Five women from Bihar sit weaving with sikki grass at the Delhi-based Asian Heritage Foundation (AHF) even as a Baul singer from West Bengal breaks out into a song surrounded by over 10,000 pieces of handicrafts, many of them centuries old. Here, storyteller, designer and founder of AHF, Rajeev Sethi, talks about the new kid on the block, the Sasian Journey. Excerpts:
The genesis of the Sasian (South Asian) Journey
After Jiyo!, an initiative towards a design-led cultural industry, the Sasian Journey is a attempt at repositioning what South Asia has to offer the world. Diversity, connectivity and empowerment is the slogan.
I recently met a young bunch of about 30 volunteers from the Northeast. I asked them how many of them had met Americans, Italians or other foreign tourists. All of them raised their hands. I asked them how many had met someone from Pakistan, and only one did and that’s because he has family there. It took me back 50 years. I was walking by the Arlington Cemetery near Washington, when I spotted people eating parathas and achaar. They were speaking my language and cracking the same jokes, so I enquired which part of Punjab they came from, and they said Rawalpindi. I was in my late teens then, and I had met my first Pakistanis. But how disorienting can that be, that 50 years later, the same story continues and we don’t know our neighbours. I seriously believe that what you can achieve culturally, you cannot achieve politically.
The need for such an initiative
About 12 million finish their education and step out on the streets as the ‘educated unemployed’. And these are only figures from India. Add another six-seven million from the neighbouring countries. You have to create a certain amount of decentralised employment. Creative and cultural entrepreneurship is the answer. We haven’t been able to understand the market for the skills that we have, and we haven’t been able to map the skills we need for that market, though there is a very good market for that — for herbs, cosmetics, in music or dance or the food we can offer, for instance.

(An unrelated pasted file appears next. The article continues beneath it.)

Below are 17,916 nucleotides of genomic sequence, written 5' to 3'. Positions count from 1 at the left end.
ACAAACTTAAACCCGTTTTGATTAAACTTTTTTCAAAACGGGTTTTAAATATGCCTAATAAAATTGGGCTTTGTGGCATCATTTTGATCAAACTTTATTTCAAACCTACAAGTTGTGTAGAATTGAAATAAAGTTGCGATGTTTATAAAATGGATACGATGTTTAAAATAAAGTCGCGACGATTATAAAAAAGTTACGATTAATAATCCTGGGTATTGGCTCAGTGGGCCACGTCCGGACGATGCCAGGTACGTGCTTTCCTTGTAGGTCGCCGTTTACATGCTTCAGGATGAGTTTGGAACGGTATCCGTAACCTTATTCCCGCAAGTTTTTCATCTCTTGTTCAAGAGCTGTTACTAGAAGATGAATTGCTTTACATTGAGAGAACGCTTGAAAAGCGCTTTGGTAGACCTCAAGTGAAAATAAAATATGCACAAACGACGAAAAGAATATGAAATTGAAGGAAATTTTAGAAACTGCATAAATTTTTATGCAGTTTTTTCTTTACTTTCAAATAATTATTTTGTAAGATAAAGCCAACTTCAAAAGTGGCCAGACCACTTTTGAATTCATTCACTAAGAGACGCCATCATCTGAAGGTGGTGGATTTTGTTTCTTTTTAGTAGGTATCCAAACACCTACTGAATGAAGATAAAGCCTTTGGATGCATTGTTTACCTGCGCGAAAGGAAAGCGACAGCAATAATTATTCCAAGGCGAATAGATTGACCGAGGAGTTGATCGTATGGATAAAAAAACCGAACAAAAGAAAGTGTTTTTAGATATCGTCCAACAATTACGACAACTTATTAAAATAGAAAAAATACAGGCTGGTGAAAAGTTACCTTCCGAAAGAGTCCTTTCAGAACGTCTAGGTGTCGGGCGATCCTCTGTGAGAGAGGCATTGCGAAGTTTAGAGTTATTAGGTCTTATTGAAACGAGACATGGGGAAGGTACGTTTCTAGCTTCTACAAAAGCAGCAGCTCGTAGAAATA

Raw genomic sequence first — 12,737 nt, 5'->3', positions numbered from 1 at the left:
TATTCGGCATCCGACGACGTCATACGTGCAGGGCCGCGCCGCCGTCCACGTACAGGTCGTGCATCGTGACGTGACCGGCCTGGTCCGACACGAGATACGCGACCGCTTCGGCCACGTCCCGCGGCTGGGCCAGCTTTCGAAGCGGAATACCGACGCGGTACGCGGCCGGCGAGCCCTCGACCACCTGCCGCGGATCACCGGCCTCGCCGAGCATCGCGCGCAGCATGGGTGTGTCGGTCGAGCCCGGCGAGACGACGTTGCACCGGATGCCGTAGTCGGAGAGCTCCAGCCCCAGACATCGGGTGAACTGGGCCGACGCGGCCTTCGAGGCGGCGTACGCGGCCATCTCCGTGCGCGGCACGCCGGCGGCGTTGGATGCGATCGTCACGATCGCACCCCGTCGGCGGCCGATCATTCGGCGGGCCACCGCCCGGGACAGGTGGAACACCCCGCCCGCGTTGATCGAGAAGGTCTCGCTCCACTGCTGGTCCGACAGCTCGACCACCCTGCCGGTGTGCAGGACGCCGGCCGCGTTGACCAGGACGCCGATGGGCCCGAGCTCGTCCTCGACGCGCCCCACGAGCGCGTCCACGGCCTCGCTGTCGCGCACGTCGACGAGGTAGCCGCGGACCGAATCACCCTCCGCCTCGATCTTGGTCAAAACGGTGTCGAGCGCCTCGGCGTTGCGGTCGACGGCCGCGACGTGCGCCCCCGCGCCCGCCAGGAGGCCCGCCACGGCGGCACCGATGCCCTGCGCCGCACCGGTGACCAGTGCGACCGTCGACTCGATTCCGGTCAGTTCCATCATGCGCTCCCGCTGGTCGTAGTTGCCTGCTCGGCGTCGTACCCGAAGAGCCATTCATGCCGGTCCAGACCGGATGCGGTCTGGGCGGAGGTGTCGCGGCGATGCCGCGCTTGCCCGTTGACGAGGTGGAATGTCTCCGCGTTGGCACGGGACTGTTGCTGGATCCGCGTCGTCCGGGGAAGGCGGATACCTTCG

The concept of the Sasian Journey
The idea is to have series of cross-cultural collaborations to position the traditional industries of South Asia as potential resource for revenue generation. This is the beginning of a long chain of talks, seminars, and workshops that will be held across nine countries — Pakistan, Afghanistan, Nepal, Bhutan, Bangladesh, Myanmar, Sri Lanka, Maldives and India. All of these lead up to the 2018 edition of The Smithsonian Folklife Festival. We have our flagship Lotus Bazaar with over 50 stalls. It also has the first-ever exhibition-cum-food festival which showcases cuisine from these countries. Called “Sanjha Chulha,” the festival is curated by food critic and scholar Pushpesh Pant.
The festival is at The Ashok till March 31, 12 noon to 10 pm. Entry is free.
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